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Laws and Regulations Taking Effect in 2022

What changes in laws and regulations are coming into effect in the United States in 2022?

Here are some of the important federal and state laws you could need to know about.

Family Leave Laws

You may only take note of laws and regulations when they affect you directly, such as when you have to follow new employment rules or make a personal injury claim with a law firm like Gomez Trial Attorneys. But of course, we all follow numerous laws and regulations all of the time.

However, most of us are not aware of many new laws that are regularly passed. For instance, did you know that several states, including New York, Oregon, and Illinois, recently passed family leave-related legislation that will come into effect in 2022?

Furthermore, California has now introduced protected leave for the care of private and public sector workers’ parents-in-law.

Employee Vaccination and Testing Laws

As we begin 2022, a non-permanent law has come into effect to tackle Covid-19 at the workplace.

The OSHA has issued an Emergency Temporary Standard that requires employers with 100 employees or more to make sure every employee is either vaccinated against the coronavirus or submits to a weekly Covid-19 test.

Employers will need to keep up to date with that regulation and keep an eye on legal changes in other areas in response to Covid-19 as we journey through 2022.

Anti-discrimination Laws

The antidiscrimination landscape is evolving in Oregon, to help protect even more people.

Oregon has amended its anti-discrimination statute to protect natural hairstyles at workplaces.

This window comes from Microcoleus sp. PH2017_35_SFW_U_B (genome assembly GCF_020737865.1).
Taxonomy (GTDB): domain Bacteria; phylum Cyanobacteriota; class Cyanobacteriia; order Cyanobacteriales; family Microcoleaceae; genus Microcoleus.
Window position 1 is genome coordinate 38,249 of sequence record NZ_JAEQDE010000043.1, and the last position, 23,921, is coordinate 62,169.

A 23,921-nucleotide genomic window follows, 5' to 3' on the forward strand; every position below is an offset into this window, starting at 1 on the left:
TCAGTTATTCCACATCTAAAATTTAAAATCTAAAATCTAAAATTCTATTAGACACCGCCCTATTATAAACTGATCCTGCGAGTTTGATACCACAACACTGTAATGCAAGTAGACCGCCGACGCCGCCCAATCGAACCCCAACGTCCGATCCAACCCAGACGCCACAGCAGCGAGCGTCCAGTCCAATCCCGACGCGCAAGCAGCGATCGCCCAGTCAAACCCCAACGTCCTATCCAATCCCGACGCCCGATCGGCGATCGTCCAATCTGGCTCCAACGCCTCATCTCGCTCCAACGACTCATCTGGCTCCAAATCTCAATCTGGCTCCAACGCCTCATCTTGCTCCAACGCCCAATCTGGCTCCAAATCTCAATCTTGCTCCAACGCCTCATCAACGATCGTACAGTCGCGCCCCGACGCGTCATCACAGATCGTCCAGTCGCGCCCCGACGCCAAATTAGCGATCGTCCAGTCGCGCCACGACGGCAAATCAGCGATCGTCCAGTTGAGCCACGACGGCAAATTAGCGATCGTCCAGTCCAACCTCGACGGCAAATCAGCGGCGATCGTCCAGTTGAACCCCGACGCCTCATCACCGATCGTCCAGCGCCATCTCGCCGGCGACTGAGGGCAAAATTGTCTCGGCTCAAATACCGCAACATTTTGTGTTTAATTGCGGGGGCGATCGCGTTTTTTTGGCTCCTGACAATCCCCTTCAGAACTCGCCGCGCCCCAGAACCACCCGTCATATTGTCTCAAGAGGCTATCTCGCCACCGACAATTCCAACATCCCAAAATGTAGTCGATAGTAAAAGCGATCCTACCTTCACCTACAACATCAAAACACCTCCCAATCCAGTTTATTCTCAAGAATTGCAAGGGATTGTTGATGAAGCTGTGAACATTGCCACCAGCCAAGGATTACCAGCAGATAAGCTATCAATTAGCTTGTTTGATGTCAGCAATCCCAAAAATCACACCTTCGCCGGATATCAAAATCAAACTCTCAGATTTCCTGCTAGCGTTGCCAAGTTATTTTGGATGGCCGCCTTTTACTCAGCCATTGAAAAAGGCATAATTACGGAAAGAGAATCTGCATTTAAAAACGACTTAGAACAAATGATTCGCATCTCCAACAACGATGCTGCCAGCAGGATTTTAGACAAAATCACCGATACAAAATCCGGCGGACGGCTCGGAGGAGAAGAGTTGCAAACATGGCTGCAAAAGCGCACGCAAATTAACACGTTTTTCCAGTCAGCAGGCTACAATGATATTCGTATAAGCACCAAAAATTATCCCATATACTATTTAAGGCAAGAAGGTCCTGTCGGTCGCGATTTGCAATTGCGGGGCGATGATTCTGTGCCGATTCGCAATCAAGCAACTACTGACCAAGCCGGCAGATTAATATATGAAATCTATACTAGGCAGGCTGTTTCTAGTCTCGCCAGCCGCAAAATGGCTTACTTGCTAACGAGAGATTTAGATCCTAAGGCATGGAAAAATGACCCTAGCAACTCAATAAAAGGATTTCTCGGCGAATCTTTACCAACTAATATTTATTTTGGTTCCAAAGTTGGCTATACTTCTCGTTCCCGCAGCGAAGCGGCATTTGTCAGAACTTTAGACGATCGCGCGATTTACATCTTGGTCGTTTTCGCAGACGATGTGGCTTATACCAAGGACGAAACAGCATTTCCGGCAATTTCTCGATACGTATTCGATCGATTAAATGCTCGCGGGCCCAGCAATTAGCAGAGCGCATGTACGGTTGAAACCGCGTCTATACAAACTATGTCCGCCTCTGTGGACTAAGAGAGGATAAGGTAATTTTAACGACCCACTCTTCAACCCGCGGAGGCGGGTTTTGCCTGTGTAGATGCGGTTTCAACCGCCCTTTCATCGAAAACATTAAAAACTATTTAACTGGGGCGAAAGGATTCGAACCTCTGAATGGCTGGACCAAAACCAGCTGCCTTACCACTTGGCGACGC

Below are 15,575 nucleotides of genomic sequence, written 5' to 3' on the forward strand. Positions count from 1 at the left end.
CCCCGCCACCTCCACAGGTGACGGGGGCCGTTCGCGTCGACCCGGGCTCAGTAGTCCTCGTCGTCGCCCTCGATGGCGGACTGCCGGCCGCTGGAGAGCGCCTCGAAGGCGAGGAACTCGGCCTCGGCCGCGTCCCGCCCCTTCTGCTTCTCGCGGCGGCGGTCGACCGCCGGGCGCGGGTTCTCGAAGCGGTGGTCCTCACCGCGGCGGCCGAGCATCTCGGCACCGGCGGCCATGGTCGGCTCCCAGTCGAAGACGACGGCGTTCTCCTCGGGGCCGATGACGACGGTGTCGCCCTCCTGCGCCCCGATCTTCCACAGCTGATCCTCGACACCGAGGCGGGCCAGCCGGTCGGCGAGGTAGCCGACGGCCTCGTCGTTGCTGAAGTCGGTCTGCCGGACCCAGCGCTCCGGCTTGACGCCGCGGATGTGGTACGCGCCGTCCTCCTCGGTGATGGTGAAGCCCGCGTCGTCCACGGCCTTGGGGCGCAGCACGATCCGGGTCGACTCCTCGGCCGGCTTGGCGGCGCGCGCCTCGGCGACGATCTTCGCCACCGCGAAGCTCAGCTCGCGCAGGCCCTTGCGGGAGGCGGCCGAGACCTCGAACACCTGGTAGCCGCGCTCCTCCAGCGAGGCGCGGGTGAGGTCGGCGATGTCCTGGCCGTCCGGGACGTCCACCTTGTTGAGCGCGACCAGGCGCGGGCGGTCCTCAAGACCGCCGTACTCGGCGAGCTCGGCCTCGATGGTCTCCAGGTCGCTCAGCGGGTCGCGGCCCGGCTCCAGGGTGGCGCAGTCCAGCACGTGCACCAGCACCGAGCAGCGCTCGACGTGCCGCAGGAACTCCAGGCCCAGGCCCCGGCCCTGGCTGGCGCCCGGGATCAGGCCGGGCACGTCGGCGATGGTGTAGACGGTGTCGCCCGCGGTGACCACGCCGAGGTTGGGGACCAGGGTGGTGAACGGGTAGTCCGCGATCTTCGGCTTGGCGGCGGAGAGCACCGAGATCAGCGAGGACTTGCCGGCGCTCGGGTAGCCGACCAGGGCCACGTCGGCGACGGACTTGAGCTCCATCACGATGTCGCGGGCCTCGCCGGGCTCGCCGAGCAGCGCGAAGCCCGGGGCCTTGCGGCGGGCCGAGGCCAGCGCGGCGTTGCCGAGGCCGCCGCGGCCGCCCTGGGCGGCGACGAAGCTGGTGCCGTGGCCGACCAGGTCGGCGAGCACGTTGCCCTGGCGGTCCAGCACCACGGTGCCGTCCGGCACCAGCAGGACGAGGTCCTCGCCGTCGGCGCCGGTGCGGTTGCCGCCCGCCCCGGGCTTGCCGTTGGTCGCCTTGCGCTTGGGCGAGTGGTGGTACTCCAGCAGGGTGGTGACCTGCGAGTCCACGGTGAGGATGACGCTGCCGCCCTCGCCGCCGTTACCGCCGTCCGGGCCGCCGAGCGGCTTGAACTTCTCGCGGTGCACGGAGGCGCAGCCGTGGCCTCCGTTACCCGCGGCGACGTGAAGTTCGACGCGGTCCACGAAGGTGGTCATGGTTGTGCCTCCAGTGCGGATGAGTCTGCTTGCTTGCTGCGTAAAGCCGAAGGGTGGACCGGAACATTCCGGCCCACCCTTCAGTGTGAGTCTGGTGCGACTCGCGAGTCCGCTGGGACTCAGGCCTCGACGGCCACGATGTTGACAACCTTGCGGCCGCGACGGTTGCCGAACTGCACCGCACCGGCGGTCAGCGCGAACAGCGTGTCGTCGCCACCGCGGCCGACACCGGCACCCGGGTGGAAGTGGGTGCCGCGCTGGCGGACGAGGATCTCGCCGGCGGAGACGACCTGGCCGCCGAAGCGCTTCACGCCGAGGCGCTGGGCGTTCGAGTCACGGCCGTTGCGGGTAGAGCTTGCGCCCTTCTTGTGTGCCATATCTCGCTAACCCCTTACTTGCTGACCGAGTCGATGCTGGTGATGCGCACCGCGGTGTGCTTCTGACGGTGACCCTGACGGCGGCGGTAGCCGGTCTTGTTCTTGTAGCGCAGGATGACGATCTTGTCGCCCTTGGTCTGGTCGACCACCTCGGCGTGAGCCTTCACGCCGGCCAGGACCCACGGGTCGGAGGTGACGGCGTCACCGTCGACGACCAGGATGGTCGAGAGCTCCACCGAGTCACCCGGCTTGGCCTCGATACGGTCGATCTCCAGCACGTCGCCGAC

Some localities in North Carolina have adopted similar approaches.

Non-Compete Agreement Regulations

Three states have refined their approaches to enforcing non-compete agreements.

Oregon’s is the most noteworthy. Non-compete agreements in Oregon that are longer than 12 months are now unenforceable. The new law came into effect on January 1, 2022.

More Employer Penalties for Misclassifications

Distinguishing independent contractors from employees has been a contentious legal issue for some time. Distinctions between the two types of workers have evolved further in some states now.

That means employers who misclassify contractors and employees face further penalization than before.

Equality Laws for Toilet Facilities

In Ohio, the law has changed regarding toilet facilities.

Equal access must be given to single-occupancy toilet facilities in public places regardless of the user’s sex, gender identity, family status, and physical or mental capacity.

The law came into effect on January 1, 2022.

Tip Laws

The federal 80/20 Rule, which governs how employees who are entitled to tips under the Fair Labor Standards Act, was recently updated.

As of December 28, 2021, employers may only take tip credits when employees are performing work that is part of a tipped profession.

Employment that does not directly or substantially support tip-producing work must be paid at the full minimum wage level.

Wage Theft Is Now Grand Theft in California

As of January 1, 2022, intentional theft of wages by an employer, that is greater than $950 for one employer and $2,350 for two or more employers over a period of 12 months, is now punishable in California as grand theft.

The law has been updated via Section 487m of the California Penal Code.

Salary History Laws

Also as of January 1, 2022, in Illinois, employers are now prohibited from seeking job applicants’ salary histories.

Lactation Break Rules

From January 1, 2022, in Minnesota, employers are not allowed to reduce employees’ pay during lactation breaks.

Employers in the state must also provide reasonable provisions for employees who have health conditions related to pregnancy or childbirth.